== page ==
Photo: Robert Clark

A modest bump in national interest rates coupled with rising home prices kept housing affordability at a ten-year low in the third quarter of 2018, according to the latest Housing Opportunity Index (HOI) by the National Association of Home Builders (NAHB).

And while home prices were up, a slowing in national home price appreciation may give buyers some breathing room as inventory continues to tighten amid lagging construction levels.

“Ongoing job and economic growth provide a solid backdrop for housing demand amid recent declines in affordability,” said Robert Dietz, NAHB Chief Economist, in a statement.

At the national level, home prices increased 5.6 percent year-over-year and are forecasted to rise at a more “moderate” pace of 4.7 percent over the next year. According to recent data from CoreLogic, the erosion of affordability in the highest cost markets has begun to slow home price growth.

The national median home price edged up from $265,000 in the second quarter of 2018 to $268,000 in the third quarter —the highest quarterly median price in the history of the HOI.

After adjusting for inflation, national home prices are still 13.3 percent below the 2006 peak.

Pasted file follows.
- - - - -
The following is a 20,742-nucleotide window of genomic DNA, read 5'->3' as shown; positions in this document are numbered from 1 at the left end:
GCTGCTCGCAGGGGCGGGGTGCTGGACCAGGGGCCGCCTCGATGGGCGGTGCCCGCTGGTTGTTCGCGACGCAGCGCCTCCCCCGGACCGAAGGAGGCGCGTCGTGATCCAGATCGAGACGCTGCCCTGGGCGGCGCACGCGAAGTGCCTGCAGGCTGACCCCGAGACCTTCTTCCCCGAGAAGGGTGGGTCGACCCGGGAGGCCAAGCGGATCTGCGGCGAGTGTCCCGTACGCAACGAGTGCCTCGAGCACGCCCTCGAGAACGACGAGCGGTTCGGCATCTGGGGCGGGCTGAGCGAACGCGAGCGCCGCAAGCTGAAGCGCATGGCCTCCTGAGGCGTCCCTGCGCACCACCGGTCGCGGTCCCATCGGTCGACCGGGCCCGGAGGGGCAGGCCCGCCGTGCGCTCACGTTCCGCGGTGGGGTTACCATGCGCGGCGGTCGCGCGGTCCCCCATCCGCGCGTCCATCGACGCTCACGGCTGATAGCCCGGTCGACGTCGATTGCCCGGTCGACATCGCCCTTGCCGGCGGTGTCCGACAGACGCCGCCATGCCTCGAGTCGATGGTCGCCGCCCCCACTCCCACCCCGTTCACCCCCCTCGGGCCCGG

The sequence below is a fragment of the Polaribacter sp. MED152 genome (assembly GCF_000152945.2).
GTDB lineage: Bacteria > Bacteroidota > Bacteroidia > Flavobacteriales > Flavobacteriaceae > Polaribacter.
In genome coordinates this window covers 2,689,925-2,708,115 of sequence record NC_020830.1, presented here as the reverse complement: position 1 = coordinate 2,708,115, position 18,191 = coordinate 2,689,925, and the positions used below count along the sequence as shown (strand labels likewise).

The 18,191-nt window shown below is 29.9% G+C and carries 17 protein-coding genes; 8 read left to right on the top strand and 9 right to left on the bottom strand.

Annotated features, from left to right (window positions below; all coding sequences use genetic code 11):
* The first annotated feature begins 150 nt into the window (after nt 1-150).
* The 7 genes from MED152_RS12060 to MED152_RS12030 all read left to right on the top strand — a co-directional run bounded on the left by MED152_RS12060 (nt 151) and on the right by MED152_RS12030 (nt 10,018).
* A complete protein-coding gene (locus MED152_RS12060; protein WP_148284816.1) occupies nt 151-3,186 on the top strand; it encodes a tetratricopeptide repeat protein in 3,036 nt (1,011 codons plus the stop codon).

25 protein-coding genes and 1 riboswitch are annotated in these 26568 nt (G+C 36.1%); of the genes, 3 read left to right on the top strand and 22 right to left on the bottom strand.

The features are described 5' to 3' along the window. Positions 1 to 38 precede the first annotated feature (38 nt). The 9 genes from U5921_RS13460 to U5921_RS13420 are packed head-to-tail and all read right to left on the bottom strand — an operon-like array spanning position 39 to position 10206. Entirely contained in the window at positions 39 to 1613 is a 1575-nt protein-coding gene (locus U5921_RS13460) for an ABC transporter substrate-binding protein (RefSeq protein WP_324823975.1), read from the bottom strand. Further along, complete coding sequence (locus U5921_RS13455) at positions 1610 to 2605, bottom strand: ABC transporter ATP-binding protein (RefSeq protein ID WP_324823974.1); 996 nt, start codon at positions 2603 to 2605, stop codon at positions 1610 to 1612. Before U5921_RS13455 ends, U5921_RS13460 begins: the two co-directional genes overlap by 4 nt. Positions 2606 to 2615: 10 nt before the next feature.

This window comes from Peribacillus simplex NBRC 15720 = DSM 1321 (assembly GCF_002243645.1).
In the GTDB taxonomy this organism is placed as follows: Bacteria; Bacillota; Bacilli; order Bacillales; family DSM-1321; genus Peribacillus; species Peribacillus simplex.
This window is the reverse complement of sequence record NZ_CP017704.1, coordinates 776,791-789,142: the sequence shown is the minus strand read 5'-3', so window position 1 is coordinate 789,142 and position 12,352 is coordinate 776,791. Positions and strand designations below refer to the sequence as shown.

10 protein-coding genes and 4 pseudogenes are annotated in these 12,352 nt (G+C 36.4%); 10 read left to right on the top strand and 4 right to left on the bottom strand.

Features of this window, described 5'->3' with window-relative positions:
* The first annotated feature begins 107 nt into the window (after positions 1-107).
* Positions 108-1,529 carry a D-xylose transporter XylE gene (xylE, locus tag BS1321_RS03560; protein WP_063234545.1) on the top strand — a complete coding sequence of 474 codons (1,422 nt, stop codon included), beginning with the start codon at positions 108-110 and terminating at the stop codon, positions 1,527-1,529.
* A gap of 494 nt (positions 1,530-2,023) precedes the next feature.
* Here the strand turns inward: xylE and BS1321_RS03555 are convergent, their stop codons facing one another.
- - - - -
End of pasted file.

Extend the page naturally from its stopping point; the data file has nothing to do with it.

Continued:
In all, over 56 percent of all homes — including new and existing homes — sold between the beginning of July and end of September were affordable to families earning the national median income of $71,900. This is down 1.1 percentage points from the second quarter and is the lowest reading since mid-2008.

Average mortgage rates rose by a nominal 5 basis points in the third quarter to 4.72 percent from 4.67 percent in the second quarter.

For the second straight quarter, Syracuse, NY, was the nation’s most affordable major housing market. Over 88 percent of all homes — new and existing homes — sold in the third quarter were affordable to families earning the area’s median income ($74,100).

San Francisco, CA was the nation’s least affordable major market San Francisco for the fourth straight quarter. Only  6.4 percent of the homes sold in the third quarter of 2018 were affordable to families earning the area’s median income ($116,400).

Meanwhile, Dietz says one of the biggest threats to housing affordability isn’t tariffs, rising rates or home values — it’s inventory or lack thereof.

Over the last four to five years, many building slowdowns have been caused by a worsening labor shortage. Currently, there are over 270,000 unfilled construction jobs nationwide.

“The housing market could grow faster if there were more workers,” Dietz tells Livabl.

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